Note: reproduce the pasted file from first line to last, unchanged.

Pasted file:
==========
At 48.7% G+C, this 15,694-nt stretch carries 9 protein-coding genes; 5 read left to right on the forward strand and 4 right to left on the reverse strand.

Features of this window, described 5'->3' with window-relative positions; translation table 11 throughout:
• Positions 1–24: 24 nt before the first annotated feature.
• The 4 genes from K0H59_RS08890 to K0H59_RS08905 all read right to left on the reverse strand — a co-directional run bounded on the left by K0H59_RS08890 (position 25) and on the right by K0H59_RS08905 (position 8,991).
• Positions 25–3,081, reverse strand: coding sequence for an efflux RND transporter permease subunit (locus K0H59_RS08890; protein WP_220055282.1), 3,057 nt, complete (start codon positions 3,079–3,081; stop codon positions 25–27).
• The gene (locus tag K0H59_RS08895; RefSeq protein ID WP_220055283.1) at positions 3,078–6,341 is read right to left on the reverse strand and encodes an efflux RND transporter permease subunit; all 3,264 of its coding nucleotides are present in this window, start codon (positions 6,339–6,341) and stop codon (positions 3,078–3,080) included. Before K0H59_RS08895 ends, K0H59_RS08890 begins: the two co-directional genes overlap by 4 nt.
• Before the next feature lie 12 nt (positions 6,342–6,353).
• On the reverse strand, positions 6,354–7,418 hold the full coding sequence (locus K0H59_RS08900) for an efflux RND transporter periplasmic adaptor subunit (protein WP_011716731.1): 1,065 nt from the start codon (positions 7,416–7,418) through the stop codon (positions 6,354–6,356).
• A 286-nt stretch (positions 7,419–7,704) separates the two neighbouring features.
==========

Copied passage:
At 48.7% G+C, this 15,694-nt stretch carries 9 protein-coding genes; 5 read left to right on the forward strand and 4 right to left on the reverse strand.

Features of this window, described 5'->3' with window-relative positions; translation table 11 throughout:
• Positions 1–24: 24 nt before the first annotated feature.
• The 4 genes from K0H59_RS08890 to K0H59_RS08905 all read right to left on the reverse strand — a co-directional run bounded on the left by K0H59_RS08890 (position 25) and on the right by K0H59_RS08905 (position 8,991).
• Positions 25–3,081, reverse strand: coding sequence for an efflux RND transporter permease subunit (locus K0H59_RS08890; protein WP_220055282.1), 3,057 nt, complete (start codon positions 3,079–3,081; stop codon positions 25–27).
• The gene (locus tag K0H59_RS08895; RefSeq protein ID WP_220055283.1) at positions 3,078–6,341 is read right to left on the reverse strand and encodes an efflux RND transporter permease subunit; all 3,264 of its coding nucleotides are present in this window, start codon (positions 6,339–6,341) and stop codon (positions 3,078–3,080) included. Before K0H59_RS08895 ends, K0H59_RS08890 begins: the two co-directional genes overlap by 4 nt.
• Before the next feature lie 12 nt (positions 6,342–6,353).
• On the reverse strand, positions 6,354–7,418 hold the full coding sequence (locus K0H59_RS08900) for an efflux RND transporter periplasmic adaptor subunit (protein WP_011716731.1): 1,065 nt from the start codon (positions 7,416–7,418) through the stop codon (positions 6,354–6,356).
• A 286-nt stretch (positions 7,419–7,704) separates the two neighbouring features.